Thousands of young people took part in what could go down as the largest global demonstration ever in the fight against climate change, Vox reports.
Swedish climate activist Greta Thunberg and countless young people around the world skipped school on Friday and took to the streets to demand action on climate change.
The young protesters were joined by climate activists, indigenous groups, and workers from companies like Google and Amazon to call for a transition from fossil fuels.
More than 2,500 events were scheduled in over 150 countries Friday.
The events kicked off in Australia, where the New York Times reports more than 100,000 people marched in Melbourne, shutting down public transit for hours, and thousands more protested in Sydney.
“Adults are, like, ‘respect your elders.’ And we’re, like, ‘respect our futures,’” said Sydney protester Jemima Grimmer, 13. “You know, it’s a two-way street, respect, and I’m angry that I have to be here.”
Protests around the globe -- except China:
Protesters were seen marching from the Philippines to Kenya to Germany as the sun moved west but one country was notably absent from the events: no protests were authorized in China, which is the biggest source of greenhouse gas emissions in the world.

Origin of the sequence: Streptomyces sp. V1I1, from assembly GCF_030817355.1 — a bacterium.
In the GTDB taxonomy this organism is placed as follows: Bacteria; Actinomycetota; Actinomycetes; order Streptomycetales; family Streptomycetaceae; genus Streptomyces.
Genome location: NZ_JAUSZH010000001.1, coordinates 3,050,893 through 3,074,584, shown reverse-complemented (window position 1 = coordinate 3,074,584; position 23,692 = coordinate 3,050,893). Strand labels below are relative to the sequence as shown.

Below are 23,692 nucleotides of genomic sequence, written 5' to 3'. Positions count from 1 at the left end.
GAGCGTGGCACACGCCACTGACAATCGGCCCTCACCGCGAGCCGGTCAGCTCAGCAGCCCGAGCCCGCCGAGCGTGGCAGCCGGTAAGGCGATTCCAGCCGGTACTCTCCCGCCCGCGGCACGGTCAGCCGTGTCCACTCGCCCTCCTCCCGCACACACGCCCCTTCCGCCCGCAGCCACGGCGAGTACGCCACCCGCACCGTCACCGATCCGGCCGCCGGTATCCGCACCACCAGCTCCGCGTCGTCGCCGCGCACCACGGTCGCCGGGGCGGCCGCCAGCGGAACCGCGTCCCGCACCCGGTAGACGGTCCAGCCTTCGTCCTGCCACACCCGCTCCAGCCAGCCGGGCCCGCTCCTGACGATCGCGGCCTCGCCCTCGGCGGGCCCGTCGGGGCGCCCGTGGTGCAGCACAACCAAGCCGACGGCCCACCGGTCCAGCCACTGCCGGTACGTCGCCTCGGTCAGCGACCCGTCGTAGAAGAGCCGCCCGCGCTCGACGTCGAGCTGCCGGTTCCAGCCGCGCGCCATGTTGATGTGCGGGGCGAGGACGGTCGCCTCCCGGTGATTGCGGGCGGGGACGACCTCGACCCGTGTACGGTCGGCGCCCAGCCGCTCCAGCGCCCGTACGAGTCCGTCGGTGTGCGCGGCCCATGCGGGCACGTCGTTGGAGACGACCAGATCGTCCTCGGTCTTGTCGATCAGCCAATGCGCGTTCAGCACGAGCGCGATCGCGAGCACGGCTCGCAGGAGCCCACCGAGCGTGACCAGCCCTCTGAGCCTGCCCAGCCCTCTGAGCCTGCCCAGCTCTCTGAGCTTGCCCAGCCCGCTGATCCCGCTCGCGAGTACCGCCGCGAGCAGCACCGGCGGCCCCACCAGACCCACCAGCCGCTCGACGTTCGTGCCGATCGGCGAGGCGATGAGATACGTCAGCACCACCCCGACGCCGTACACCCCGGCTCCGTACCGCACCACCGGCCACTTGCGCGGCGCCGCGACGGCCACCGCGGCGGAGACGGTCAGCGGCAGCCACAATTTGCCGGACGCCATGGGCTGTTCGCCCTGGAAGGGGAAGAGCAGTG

“In Mumbai, children in oversize raincoats marched in the rain. In the Indian capital, New Delhi, where the air pollution is some of the worst in the world, dozens of protesters gathered outside a government building. ‘I want to breathe clean,’ they chanted,” The New York Times reported.
Climate change already wreaking havoc:
“The generational outcry comes as planet-warming greenhouse gas emissions continue to soar, even as their effects — including rising seas, intensifying storms, debilitating heat waves and droughts — can be felt more and more,” The Times reported. “Average global temperatures have risen by about 1 degree Celsius since the start of the industrial age, and the world as a whole remains far from meeting its obligations under the Paris Agreement, the landmark climate accord designed four years ago, to keep temperatures from rising to catastrophic levels.”
Meanwhile, in the US, President Trump has pulled the country out of the Paris accord.
Dana Fischer, a sociologist at the University of Maryland, told The Times that the global protest shows that children are “sophisticated enough to recognize” that leaders are not doing nearly enough to combat the threat of climate change.
“They are mobilized around an issue of consistent concern across countries and across geographic areas,” Fisher said. “It spans the developing-developed country divide. There aren’t that many issues that would unify in such a manner. And we all know the burden of climate change will fall on these kids’ shoulders when they are adults. They are acutely aware as well.”